Larry Ellison plans to launch hydroponic farming venture in Hawaii later this year

Ellison discusses his hydroponic farming startup (Photo: Honolulu Star-Advertiser)

Editor’s note: I used to regularly interview Larry Ellison when I was the chief technology writer at The Chronicle, and I enjoy following his ventures. Later this year, Ellison plans to launch a hydroponic farming venture in Hawaii, which imports 85 percent of its food. The plan is drawing more local attention, I noticed on my trip to Honolulu this past week.  This is not the first venture of its kind on an island. The Caribbean island of Anguilla, which we have visited several times including on our honeymoon, had a hydroponic farm at the CuisinArt resort. The background about Ellison’s venture is here:

“Billionaire Larry Ellison is getting into the sustainability and healthy eating game with a new company based on his very own private island (on Lanai in Hawaii),” as Celebrity Net Worth is reporting. “It’s called Sensei, a network of hydroponic farms developed in conjunction with Steve Jobs’ old doctor, cancer specialist Dr. David Agus. In a recent press statement about the project, Agus had this to say about the new venture:

“‘As a society, we’ve become so detached from knowing our food, knowing where it comes from and why we eat what we eat. With Sensei we hope to increase transparency and restore our relationship with food.’

“Sensei is starting out with ten hydroponic greenhouses, 200,000 square feet each. Together, Ellison told the Honolulu Star Advertiser he expects them to yield about 1.7 million pounds of produce per year. That amount is said to surpass that which could supply Lanai, the private Hawaiian island

“Ellison bought 98 percent of back in 2012 for $300 million, and the business plan for now is to sell the produce in Hawaii, where 85 percent of the food is imported.

“The plan is also for Sensei to be a technological leader in the industry, as the company’s president Daniel Gruneberg explains in a statement:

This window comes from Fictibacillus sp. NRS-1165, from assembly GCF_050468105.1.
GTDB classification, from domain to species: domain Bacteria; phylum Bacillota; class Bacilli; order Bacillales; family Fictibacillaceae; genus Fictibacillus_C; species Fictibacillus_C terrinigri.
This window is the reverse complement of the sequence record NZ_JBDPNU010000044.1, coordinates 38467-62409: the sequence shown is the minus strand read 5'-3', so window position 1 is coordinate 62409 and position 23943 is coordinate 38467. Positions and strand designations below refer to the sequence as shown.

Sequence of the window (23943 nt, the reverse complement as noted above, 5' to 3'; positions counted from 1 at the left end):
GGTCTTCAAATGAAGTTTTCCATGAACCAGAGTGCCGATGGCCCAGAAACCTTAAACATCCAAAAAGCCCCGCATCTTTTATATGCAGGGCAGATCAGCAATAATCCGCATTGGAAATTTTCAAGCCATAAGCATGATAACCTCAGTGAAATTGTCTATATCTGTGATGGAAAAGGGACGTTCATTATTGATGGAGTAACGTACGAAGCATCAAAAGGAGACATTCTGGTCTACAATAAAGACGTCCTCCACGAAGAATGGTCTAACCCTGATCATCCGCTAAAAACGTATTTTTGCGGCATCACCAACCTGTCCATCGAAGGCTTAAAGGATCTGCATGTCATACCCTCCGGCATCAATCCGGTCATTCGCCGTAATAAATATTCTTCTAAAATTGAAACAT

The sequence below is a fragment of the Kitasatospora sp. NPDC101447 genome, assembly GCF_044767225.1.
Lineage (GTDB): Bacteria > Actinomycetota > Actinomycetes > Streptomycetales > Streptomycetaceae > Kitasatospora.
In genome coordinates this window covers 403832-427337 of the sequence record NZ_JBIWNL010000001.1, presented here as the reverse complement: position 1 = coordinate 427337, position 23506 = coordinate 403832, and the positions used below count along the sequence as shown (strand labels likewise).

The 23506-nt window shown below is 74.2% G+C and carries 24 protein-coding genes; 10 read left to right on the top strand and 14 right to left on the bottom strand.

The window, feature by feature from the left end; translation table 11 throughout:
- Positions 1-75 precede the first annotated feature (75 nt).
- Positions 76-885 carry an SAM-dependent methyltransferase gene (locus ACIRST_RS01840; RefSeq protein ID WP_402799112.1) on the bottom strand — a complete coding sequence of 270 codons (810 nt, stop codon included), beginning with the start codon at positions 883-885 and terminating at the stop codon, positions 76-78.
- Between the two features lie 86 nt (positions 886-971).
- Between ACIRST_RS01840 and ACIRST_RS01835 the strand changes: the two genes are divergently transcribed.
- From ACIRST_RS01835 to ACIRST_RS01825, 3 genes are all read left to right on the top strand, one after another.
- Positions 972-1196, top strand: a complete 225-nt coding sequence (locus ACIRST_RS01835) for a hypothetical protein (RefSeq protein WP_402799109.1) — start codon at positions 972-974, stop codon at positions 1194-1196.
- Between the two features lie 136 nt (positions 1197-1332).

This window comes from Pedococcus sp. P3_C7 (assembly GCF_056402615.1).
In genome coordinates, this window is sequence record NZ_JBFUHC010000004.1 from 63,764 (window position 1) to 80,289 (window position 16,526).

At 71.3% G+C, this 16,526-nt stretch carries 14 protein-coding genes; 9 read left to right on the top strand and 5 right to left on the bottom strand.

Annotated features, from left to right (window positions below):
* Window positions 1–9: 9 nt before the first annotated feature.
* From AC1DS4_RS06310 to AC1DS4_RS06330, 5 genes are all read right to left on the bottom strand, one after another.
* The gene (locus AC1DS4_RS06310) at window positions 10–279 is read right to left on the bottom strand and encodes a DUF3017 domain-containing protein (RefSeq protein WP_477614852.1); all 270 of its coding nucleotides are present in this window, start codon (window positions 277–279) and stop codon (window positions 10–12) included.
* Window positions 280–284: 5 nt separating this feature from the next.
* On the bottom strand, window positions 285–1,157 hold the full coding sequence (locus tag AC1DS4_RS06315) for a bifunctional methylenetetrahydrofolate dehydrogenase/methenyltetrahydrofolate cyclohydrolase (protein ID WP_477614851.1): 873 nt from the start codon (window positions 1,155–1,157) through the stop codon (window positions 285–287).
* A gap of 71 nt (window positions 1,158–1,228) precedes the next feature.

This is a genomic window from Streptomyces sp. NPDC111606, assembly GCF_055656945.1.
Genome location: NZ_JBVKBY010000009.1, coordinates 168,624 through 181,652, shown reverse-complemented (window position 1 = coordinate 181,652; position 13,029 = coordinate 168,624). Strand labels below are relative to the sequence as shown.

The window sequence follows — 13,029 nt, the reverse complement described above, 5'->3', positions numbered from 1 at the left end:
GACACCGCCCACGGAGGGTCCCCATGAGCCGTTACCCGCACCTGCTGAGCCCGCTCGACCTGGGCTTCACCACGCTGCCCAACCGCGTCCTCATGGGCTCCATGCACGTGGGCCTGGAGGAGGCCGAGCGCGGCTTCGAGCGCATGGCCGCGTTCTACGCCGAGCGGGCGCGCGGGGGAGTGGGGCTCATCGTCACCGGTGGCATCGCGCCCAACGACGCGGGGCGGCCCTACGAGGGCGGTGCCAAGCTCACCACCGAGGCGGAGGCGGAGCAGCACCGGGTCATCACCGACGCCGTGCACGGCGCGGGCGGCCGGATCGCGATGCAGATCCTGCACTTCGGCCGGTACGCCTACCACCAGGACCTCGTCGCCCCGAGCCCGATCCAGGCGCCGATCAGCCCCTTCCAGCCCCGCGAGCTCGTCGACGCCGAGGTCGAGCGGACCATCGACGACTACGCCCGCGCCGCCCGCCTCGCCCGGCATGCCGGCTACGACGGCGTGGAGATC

“‘For so long, agriculture has been one of the least digitized industries. Now, we can combine software, sensors and robotics to make giant leaps in sustainable farming and perhaps, more importantly, the quality of our food.’

“Sensei hydroponic farming will work by first importing fruit and vegetable seeds from all over the world, which will then be cultivated hydroponically (in water, rather than in soil) on the island. This method requires 90 percent less water than traditional farming, and the greenhouses will also be outfitted with Tesla brand solar panels for even greater environmental sustainability. If all goes according to plan, the produce itself will be more nutritious and better tasting, too, since data will be collected digitally from the yield to be studied by researchers in order to maximize the produce in those two areas.’

“And in case you’re wondering, Sensei’s first crops will be Black Trifele tomatoes and Komatsuna mustard greens.”

The article is here.

Author: jeffpelline

Jeff Pelline is a veteran editor and award-winning journalist - in print and online. He is publisher of Sierra FoodWineArt magazine and its website Jeff covered business and technology for The San Francisco Chronicle for 12 years, and he was a founding editor and Editor of CNET News for eight years, among other positions. Jeff has a bachelor's degree from UC Berkeley and a master's from Northwestern University. His hobbies include sailing, swimming, and trout fishing in the Sierra.

4 thoughts on “Larry Ellison plans to launch hydroponic farming venture in Hawaii later this year”

  1. Our trip to Hawaii last year was an eyeopener about the rail system they are building on Oahu. While in Kauai we heard stories of anger over the other islanders having to pay for something that was on another island. Talk about taxing – BTW- the traffic on Oahu, near Honolulu, was exactly like LA freeways during rush hour. I lived there when they were building H1 and H2 (the highways that cris- cross and go around the island). Those both went over budget and were the source of anger from the locals. Now the rail system is over budget and is a source of anger from the locals, while Hawaiian Airlines has announced increasing flight into Kauai by 40%.

    1. Thanks Chip. Here’s the latest on that issue.
      And Kauai is still digging out.
      Good point about the highways. Most of our visits to Oahu are across the aging Pali Highway to Lanikai, where a former Chronicle colleague had a place that we rented. I have enjoyed this trip on Waikiki, however, staying at the Royal Hawaiian, Halekulani, Parc Waikiki, and Ali’i Tower, a hidden boutique hotel in the vast Hilton Hawaiian Village for a few days each. Thanks to Hilton and Starwood hotel “points,” and the AMEX “Fine Hotels” program, it’s been very affordable. And it’s offseason. Each place has its own unique attributes, and history (the Royal Hawaiian and Halekulani, in particular) and the ocean views and walks along the beach are fabulous. I keep looking west, not east, where the the shopping is located. Scouting out a place for our family next time.

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